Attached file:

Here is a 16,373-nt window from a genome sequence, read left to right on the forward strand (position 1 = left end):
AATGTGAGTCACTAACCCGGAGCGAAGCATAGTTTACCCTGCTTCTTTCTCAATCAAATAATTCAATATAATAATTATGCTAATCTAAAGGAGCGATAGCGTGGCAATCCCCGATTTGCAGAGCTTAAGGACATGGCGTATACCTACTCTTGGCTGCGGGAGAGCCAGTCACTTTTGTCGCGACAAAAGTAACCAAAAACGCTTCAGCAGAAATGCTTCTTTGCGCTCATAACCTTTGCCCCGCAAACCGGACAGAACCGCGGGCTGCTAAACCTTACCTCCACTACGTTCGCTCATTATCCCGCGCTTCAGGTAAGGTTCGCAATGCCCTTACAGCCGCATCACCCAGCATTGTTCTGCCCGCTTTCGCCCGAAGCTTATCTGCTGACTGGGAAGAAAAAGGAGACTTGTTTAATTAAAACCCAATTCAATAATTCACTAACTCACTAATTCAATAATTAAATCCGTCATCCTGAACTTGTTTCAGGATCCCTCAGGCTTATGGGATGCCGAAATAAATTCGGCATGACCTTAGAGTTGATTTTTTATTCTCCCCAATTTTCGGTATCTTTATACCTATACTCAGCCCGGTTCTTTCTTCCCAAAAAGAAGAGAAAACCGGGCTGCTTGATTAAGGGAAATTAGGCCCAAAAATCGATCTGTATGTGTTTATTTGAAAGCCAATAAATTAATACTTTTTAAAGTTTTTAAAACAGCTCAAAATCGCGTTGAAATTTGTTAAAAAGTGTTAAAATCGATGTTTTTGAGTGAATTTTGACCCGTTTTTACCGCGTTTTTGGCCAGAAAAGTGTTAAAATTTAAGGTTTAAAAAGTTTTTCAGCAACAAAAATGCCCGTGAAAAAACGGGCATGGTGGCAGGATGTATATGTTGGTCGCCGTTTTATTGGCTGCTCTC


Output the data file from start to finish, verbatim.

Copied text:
Here is a 16,373-nt window from a genome sequence, read left to right on the forward strand (position 1 = left end):
AATGTGAGTCACTAACCCGGAGCGAAGCATAGTTTACCCTGCTTCTTTCTCAATCAAATAATTCAATATAATAATTATGCTAATCTAAAGGAGCGATAGCGTGGCAATCCCCGATTTGCAGAGCTTAAGGACATGGCGTATACCTACTCTTGGCTGCGGGAGAGCCAGTCACTTTTGTCGCGACAAAAGTAACCAAAAACGCTTCAGCAGAAATGCTTCTTTGCGCTCATAACCTTTGCCCCGCAAACCGGACAGAACCGCGGGCTGCTAAACCTTACCTCCACTACGTTCGCTCATTATCCCGCGCTTCAGGTAAGGTTCGCAATGCCCTTACAGCCGCATCACCCAGCATTGTTCTGCCCGCTTTCGCCCGAAGCTTATCTGCTGACTGGGAAGAAAAAGGAGACTTGTTTAATTAAAACCCAATTCAATAATTCACTAACTCACTAATTCAATAATTAAATCCGTCATCCTGAACTTGTTTCAGGATCCCTCAGGCTTATGGGATGCCGAAATAAATTCGGCATGACCTTAGAGTTGATTTTTTATTCTCCCCAATTTTCGGTATCTTTATACCTATACTCAGCCCGGTTCTTTCTTCCCAAAAAGAAGAGAAAACCGGGCTGCTTGATTAAGGGAAATTAGGCCCAAAAATCGATCTGTATGTGTTTATTTGAAAGCCAATAAATTAATACTTTTTAAAGTTTTTAAAACAGCTCAAAATCGCGTTGAAATTTGTTAAAAAGTGTTAAAATCGATGTTTTTGAGTGAATTTTGACCCGTTTTTACCGCGTTTTTGGCCAGAAAAGTGTTAAAATTTAAGGTTTAAAAAGTTTTTCAGCAACAAAAATGCCCGTGAAAAAACGGGCATGGTGGCAGGATGTATATGTTGGTCGCCGTTTTATTGGCTGCTCTC